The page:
Initially, Edinburgh Corporation baulked at the £2.2 million price tag for the Meadowbank sports complex which was to be the centrepiece of the Games. The council members argued for a cheaper option costing £650,000.
"It is very questionable if we can go on with the Games," Dunky Wright, marathon champion at the first Empire Games in 1930, warned.
Eventually the Corporation relented.
"It is no good acting as hosts to the world and the Commonwealth unless you do the job properly," said the British Government’s Sports Minister Denis Howell.
The Queen’s Baton Relay was by now an established tradition, but there was nothing like the year long relay to the Gold Coast in 2018.
The Baton usually begins its journey from Buckingham Palace in London, but in 1970 the relay began in Canada.
In a short ceremony at Petitot Park in Yellowknife, in the Northwest Territory, The Queen handed the baton to Abby Hoffman, 880 yards gold medallist from 1966. She was escorted by fellow Canadian, Don Domansky, a relay silver medallist in 1966 and Jamaica’s double gold medal-winning 440 yard runner George Kerr. It remains the only time the Relay has started from outside England.
The baton was also carried by First nation representatives including two eskimos from Inuvik.
It briefly visited Edmonton. Legendary Canadian runner Harry Jerome carried the baton on its journey to the airport. It was then flown to Scotland where, in the first of 587 stages, it was carried by runners from Ayr Seaforth Harriers.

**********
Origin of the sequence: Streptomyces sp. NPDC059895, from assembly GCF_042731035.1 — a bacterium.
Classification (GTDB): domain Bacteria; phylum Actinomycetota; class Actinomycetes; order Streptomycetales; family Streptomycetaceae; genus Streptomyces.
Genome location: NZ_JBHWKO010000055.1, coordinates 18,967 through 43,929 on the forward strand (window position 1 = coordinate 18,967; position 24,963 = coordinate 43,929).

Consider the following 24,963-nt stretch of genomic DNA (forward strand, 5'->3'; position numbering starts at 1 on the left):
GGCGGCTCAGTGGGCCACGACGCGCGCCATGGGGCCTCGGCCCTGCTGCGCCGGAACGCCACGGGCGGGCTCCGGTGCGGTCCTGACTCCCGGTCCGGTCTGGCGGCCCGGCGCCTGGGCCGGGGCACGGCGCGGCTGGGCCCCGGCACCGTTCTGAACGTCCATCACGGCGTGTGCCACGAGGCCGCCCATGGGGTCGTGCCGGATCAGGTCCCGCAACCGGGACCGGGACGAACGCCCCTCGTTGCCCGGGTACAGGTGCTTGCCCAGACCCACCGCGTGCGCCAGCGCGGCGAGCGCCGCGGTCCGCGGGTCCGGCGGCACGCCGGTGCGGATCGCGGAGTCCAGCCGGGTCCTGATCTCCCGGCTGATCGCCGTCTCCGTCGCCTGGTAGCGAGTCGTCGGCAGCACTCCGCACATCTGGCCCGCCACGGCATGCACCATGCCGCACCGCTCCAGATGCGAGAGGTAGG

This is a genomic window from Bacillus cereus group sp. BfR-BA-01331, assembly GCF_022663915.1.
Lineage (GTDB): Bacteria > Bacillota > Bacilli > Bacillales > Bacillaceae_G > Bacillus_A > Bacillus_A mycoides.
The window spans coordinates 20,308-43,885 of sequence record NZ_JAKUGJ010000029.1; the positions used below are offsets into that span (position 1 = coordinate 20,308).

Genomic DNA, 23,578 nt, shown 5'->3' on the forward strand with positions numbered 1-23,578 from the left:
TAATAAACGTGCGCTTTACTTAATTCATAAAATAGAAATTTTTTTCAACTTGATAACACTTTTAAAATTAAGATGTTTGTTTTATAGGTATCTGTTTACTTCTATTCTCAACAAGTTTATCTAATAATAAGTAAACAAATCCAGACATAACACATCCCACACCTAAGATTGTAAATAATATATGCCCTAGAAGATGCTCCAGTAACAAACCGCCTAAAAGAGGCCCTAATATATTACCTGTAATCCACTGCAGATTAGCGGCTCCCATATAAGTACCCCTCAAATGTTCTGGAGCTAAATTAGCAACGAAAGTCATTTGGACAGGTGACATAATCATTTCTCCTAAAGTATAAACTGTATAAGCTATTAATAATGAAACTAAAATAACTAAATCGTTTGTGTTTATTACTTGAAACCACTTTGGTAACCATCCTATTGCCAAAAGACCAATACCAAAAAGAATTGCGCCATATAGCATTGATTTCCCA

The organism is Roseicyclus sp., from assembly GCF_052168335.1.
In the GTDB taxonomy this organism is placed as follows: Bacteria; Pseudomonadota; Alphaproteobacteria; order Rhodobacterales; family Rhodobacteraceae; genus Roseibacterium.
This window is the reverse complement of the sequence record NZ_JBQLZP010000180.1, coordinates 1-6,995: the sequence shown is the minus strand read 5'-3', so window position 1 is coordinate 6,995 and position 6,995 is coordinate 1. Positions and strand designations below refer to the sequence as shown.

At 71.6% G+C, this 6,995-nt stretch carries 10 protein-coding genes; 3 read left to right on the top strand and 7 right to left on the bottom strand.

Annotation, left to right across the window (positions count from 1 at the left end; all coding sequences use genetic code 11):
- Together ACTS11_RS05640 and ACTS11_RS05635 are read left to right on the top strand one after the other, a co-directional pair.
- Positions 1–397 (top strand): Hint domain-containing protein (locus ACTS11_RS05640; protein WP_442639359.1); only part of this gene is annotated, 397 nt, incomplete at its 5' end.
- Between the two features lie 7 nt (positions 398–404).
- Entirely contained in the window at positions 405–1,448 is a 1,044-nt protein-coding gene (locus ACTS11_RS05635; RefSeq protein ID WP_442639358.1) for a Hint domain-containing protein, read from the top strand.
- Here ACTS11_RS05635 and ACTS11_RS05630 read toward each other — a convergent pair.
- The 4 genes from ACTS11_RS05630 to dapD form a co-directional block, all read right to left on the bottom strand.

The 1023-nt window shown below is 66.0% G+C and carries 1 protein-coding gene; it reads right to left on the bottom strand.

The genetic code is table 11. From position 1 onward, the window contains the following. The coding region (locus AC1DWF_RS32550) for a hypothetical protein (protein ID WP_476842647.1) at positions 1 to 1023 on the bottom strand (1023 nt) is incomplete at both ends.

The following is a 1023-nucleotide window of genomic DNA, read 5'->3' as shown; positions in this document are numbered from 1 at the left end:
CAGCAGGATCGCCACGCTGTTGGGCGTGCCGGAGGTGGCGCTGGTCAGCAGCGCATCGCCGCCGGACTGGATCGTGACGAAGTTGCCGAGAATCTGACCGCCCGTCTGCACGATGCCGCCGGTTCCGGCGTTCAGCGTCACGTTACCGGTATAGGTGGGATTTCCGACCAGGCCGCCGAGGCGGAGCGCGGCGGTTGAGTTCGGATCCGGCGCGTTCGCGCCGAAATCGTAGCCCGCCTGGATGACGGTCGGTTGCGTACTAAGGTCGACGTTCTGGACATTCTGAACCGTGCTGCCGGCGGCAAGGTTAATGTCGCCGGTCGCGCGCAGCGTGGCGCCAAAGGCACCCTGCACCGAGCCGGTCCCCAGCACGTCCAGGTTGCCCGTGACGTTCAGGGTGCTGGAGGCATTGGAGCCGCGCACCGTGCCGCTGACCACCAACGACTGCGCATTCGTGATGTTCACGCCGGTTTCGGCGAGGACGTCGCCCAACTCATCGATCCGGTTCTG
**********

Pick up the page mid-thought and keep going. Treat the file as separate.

"The baton should be carried around as large a part of Scotland as was practicable," organisers said. "Thus many distant places from Edinburgh would feel they were playing some part in Scotland’s Games."
The Opening Ceremony at Meadowbank Stadium featured country dancing and mass pipe bands. The new electronic scoreboard displayed the message: "Scotland is proud to extend the hand of friendship to all peoples of the Commonwealth."
First to enter were 1966 hosts Jamaica in gold jackets. They included 17-year-old sprinter Marilyn Neufville, who had competed for Great Britain at the 1969 European Championships before switching allegiance back to the country of her birth.
Some teams wore national dress. The long flowing electric blue robes of the Nigerian men were an immediate hit.
The England women’s uniform of green and white skirts caused controversy.